YouTube channels of well-known companies can appear like a video content graveyard – disorganised, under-utilised, and even embarrassing – filled with content that they wouldn’t even consider sharing on other platforms. Why is this happening, and what are the key mistakes companies are making on YouTube?
In its early days, YouTube was known as a home to amateur comedians, pranksters, and aspiring rock stars. But, as its popularity grew, so did the size and diversity of its audience.
As is the nature of marketing, to reach your audience, you must follow. So, over time, YouTube has become one of the most effective spaces for, companies and initiatives to engage consumers.
Many companies, however, still tend to neglect the marketing space that YouTube provides. Looking through channels of well-known companies, it can appear like a video content graveyard – disorganized, under-utilized, and even embarrassing – filled with content that they wouldn’t even consider sharing on other platforms.
Even where high-quality, expensive advertising content is present, a lack of strategic approach leaves videos gathering dust in the far reaches of YouTube’s buzzing marketplace.
As the second most used search engine on the internet, out-ranked only by its parent company Google, the missed opportunities to engage audiences are huge.
So, why is this happening, and what are the key mistakes companies are making on YouTube?
To help you avoid these costly errors, we’ve compiled a list of the most common mistakes being made by companies in the management of their YouTube presence…
1. No clear responsibility
Many companies have a bad habit of having undefined responsibility over YouTube channels. But where should this responsibility be assigned?
Looking for examples across industries, there is no clear rule or definition, with a wide variety of teams and functions given the task – from those in Marketing or Corporate Communications, to Digital and Content Management teams.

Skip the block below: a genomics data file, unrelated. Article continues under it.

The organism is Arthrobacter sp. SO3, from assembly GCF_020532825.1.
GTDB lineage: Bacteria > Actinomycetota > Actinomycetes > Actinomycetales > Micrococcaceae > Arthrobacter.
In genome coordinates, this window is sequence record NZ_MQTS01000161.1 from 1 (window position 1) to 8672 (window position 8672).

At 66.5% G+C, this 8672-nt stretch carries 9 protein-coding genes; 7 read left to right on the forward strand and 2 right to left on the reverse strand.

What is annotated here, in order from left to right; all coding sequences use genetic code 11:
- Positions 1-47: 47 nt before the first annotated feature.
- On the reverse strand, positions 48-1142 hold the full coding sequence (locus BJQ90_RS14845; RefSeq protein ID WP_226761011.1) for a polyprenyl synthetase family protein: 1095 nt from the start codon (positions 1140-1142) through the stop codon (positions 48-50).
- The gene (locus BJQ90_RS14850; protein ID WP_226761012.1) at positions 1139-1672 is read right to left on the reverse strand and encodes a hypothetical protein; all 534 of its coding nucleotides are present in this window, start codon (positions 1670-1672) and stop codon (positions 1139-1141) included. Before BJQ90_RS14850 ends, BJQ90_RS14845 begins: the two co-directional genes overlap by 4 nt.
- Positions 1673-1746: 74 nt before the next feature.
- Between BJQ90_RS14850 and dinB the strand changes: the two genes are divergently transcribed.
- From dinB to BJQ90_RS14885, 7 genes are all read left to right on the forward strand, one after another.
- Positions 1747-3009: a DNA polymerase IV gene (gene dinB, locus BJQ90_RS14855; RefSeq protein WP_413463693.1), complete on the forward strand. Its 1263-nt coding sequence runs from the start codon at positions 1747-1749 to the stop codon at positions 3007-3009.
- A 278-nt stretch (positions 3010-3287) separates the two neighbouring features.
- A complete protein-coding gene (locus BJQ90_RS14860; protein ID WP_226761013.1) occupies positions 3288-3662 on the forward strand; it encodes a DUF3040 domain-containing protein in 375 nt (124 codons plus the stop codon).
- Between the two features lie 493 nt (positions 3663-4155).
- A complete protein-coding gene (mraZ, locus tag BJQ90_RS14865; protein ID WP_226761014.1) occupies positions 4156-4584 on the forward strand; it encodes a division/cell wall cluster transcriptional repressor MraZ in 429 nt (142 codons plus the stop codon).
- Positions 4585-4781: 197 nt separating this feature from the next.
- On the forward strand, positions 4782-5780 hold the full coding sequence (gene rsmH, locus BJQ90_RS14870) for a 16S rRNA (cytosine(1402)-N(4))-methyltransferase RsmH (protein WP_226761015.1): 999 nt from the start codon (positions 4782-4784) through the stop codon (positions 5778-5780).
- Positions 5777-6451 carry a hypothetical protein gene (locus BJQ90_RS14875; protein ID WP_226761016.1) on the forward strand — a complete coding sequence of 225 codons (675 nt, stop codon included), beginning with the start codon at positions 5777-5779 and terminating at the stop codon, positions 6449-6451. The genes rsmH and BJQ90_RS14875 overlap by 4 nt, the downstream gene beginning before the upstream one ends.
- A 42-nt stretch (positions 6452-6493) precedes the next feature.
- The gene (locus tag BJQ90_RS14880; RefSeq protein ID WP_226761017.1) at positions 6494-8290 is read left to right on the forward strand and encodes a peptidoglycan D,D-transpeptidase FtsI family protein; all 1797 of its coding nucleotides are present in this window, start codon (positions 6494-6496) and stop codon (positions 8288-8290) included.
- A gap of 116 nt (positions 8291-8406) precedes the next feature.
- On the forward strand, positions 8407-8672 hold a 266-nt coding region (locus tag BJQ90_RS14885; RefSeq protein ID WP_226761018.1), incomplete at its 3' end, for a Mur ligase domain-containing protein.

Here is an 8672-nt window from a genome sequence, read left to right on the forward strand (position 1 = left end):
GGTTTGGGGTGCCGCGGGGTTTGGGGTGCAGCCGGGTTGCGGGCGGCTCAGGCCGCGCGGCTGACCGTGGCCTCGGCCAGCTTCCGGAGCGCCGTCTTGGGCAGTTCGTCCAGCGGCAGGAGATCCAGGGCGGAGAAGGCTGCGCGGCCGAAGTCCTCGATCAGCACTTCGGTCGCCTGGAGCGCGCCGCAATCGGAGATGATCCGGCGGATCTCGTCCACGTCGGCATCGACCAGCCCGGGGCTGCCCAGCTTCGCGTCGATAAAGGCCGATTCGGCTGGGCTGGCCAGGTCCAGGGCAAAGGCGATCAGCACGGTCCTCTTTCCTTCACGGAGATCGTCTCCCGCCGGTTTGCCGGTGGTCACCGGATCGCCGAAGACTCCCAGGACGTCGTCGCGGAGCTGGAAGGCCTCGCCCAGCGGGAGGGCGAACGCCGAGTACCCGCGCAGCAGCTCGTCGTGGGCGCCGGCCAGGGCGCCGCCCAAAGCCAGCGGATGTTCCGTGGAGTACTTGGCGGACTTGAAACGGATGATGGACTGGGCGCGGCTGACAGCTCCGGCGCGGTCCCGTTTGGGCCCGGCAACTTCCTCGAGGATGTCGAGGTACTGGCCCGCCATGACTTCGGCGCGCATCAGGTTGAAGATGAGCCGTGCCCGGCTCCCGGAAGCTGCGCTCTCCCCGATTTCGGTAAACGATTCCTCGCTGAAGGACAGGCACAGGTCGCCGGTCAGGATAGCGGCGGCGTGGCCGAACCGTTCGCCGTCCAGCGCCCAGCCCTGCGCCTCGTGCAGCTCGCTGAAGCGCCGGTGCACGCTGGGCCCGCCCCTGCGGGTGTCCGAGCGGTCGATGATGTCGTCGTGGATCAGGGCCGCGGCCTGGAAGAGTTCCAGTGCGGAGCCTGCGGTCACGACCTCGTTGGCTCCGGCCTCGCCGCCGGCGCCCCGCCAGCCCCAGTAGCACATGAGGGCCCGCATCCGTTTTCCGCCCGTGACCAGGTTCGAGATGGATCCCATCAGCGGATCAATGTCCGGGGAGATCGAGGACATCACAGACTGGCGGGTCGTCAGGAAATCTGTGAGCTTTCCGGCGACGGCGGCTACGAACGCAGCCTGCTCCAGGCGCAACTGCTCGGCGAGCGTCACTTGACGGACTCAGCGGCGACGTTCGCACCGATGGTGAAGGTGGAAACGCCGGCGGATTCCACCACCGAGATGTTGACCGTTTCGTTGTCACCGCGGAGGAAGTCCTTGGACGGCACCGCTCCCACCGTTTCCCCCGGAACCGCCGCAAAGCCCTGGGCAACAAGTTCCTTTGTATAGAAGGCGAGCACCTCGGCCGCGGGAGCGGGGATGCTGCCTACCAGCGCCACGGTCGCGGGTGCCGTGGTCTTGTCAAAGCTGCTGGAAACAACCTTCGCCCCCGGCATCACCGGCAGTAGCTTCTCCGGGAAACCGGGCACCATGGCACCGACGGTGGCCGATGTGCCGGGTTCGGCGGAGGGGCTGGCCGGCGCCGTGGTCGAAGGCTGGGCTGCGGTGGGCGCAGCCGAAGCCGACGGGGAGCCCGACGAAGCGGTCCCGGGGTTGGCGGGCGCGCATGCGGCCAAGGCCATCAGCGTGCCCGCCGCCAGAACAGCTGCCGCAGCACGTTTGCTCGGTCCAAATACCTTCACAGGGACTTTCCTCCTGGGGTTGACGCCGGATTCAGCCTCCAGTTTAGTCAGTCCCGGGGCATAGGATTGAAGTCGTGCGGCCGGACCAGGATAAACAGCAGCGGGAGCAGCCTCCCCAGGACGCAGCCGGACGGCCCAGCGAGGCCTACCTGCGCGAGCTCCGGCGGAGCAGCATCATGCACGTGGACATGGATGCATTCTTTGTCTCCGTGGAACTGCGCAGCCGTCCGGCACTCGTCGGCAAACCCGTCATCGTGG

Often, a core issue is YouTube simply not being viewed as a social media channel. This can lead to inconsistency, and lack of clarity from the outset. Various issues can then occur, including:
- Multiple individuals and teams having login access to company YouTube accounts, creating further confusion, and disorganisation.
- Individual company divisions running their own YouTube channels, sometimes resulting in orphaned accounts, and confusion from the audience point of view.
- With lack of ownership, content goes un-moderated, and comments unanswered.
- YouTube logins are passed around teams and agencies, so that anyone can publish videos.
By establishing a core point of responsibility, either an individual or team, many of these issues can be avoided. This can, of course, change over time as strategies develop.
2. Lack of Objectives
Without objectives – or desired outcomes – you lack strategy.
Even where a YouTube channel is active, there’s often no clear vision of what YouTube should be achieving for the company. This can result in a disconnect between content, and company image, or brand.
As with content management, looking to overall corporate and marketing objectives can help remedy the situation. What key areas are in focus? Perhaps it’s customer support, branding, employer branding, hosting – or, all of the above.
To aid in the continued development of these objectives, you’ll want to set effectiveness measures for your YouTube content. This involves identifying Key Performance Indicators, and make use of YouTube SEO analysis tools. Google provides a useful introduction to some of these KPIs and analytic tools, available here.